It is possible. Baltia might be derived from belt and mean "near belt of sea, strait." Meanwhile, others have suggested that the name of the island originates from the Proto-Indo-European root *bhel meaning "white, fair". This root and its basic meaning were retained in both Latvian. On this basis, a related hypothesis holds that the name originated from this Indo-European root via a Baltic language such as Lithuanian. Another explanation is that, while derived from the aforementioned root, the name of the sea is related to names for various forms of water and related substances in several European languages, that might have been associated with colors found in swamps, yet another explanation is that the name meant "enclosed sea, bay" as opposed to open sea. Some Swedish historians believe. In the Middle Ages the sea was known by a variety of names; the name Baltic Sea became dominant only after 1600. Usage of Baltic and similar terms to denote the region east of the sea started only in 19th century.
The Baltic Sea was known in ancient Latin language sources as Mare Suebicum or Mare Germanicum. Older native names in languages that used to be spoken on the shores of the sea or near it indicate the geographical location of the sea, or its size in relation to smaller gulfs, or tribes associated with it. In modern lang
The Austro-Prussian War or Seven Weeks' War was a war fought in 1866 between the Austrian Empire and the Kingdom of Prussia, with each being aided by various allies within the German Confederation. Prussia had allied with the Kingdom of Italy, linking this conflict to the Third Independence War of Italian unification; the Austro-Prussian War was part of the wider rivalry between Austria and Prussia, resulted in Prussian dominance over the German states. The major result of the war was a shift in power among the German states away from Austrian and towards Prussian hegemony, impetus towards the unification of all of the northern German states in a Kleindeutsches Reich that excluded the German Austria, it saw the abolition of the German Confederation and its partial replacement by a North German Confederation that excluded Austria and the other South German states. The war resulted in the Italian annexation of the Austrian province of Venetia. For several centuries, Central Europe was split into a few large- or medium-sized states and hundreds of tiny entities, which while ostensibly being within the Holy Roman Empire ruled by the Holy Roman Emperor, operated in a independent fashion.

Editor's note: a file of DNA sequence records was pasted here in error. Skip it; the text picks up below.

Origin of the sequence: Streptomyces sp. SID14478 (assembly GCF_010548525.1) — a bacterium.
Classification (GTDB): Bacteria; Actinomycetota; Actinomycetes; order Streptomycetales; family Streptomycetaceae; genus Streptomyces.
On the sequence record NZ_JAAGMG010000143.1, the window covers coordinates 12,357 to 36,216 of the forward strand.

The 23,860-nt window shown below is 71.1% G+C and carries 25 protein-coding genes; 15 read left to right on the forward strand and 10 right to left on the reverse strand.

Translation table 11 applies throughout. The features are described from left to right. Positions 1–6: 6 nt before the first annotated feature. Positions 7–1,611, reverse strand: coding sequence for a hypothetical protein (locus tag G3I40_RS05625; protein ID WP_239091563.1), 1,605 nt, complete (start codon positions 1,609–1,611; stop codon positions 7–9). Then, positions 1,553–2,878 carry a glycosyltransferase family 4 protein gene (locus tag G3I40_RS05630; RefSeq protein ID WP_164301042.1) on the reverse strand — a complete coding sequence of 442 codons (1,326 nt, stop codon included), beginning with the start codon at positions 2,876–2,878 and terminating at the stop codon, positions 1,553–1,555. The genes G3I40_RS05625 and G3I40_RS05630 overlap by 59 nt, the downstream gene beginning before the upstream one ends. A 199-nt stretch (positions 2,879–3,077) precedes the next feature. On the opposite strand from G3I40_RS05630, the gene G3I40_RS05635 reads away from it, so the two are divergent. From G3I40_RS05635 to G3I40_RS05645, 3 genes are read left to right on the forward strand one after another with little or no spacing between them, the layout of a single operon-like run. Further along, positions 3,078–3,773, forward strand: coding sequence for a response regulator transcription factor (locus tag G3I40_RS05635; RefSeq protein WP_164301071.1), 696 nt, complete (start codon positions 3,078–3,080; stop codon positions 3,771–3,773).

When an existing Emperor died seven secular and ecclesiastical princes would elect a new Emperor. Over time the Empire became smaller and by 1789 came to consist of German peoples. Aside from five years, the Habsburg family, whose personal territory was Austria, controlled the Emperorship from 1440 to 1806, although it became ceremonial only as Austria found itself at war at certain times with other states within the Empire, such as Prussia, which in fact defeated Austria during the War of Austrian Succession to seize the state of Silesia in 1742. While Austria was traditionally considered the leader of the German states, Prussia became powerful and by the late 18th century was ranked as one of the great powers of Europe. Francis II's abolition of the office of Holy Roman Emperor in 1806 deprived him of his imperial authority over most of German-speaking Europe, though little true authority remained by that time. After 1815, the German states were once again reorganized into a loose confederation: the German Confederation, under Austrian leadership.
The pretext for the conflict was found in the dispute between Prussia and Austria over the administration of Schleswig-Holstein, which the two of them had conquered from Denmark and agreed to jointly occupy at the end of the Second Schleswig War in 1864. When Austria brought the dispute before the German Diet and decided to convene the Diet of Holstein, Prussia declared that the Gastein Convention had thereby been nullified and invaded Holstein; when the German Diet responded by voting for a partial mobilization against Prussia, Bismarck claimed that the German Confederation was ended. Crown Prince Frederick "was the only member of the Prussian Crown Council to uphold the rights of the Duke of Augustenburg and oppose the idea of a war with Austria which he described as fratricide". Although he supported unification and the restoration of the medieval empire, "Fritz could not accept that war was the right way to unite Germany." In reaction to the triumphant French nationalism of Napoleon I and as an organic feeling of commonality glorified during the Romantic era, German nationalism became a potent force during this period.
The ultimate aim of most German nationalists was the gathering of all Germans under one state, although most accepted that the German portions of Switzerland would remain in Switzerland. Two ideas of national unity came to the fore – one including and one excluding Austria; the New York Times summarized its views of German nationalism shortly after the outbreak of the war: There is, in political geography, no Germany proper to speak of. There are Kingdoms and Grand Duchies, Duchies and Principalities, inhabited by Germans, each separately ruled by an independent sovereign with all the machinery of State, yet there is a natural undercurrent tending to a national feeling and toward a union of the Germans into one great nation, ruled by one common head as a national unit. There are many interpretations of Otto von Bismarck's behaviour before the Austrian-Prussian war, which concentrate on whether he had a master plan that resulted in this war, the North German Confederation and the unification of Germany.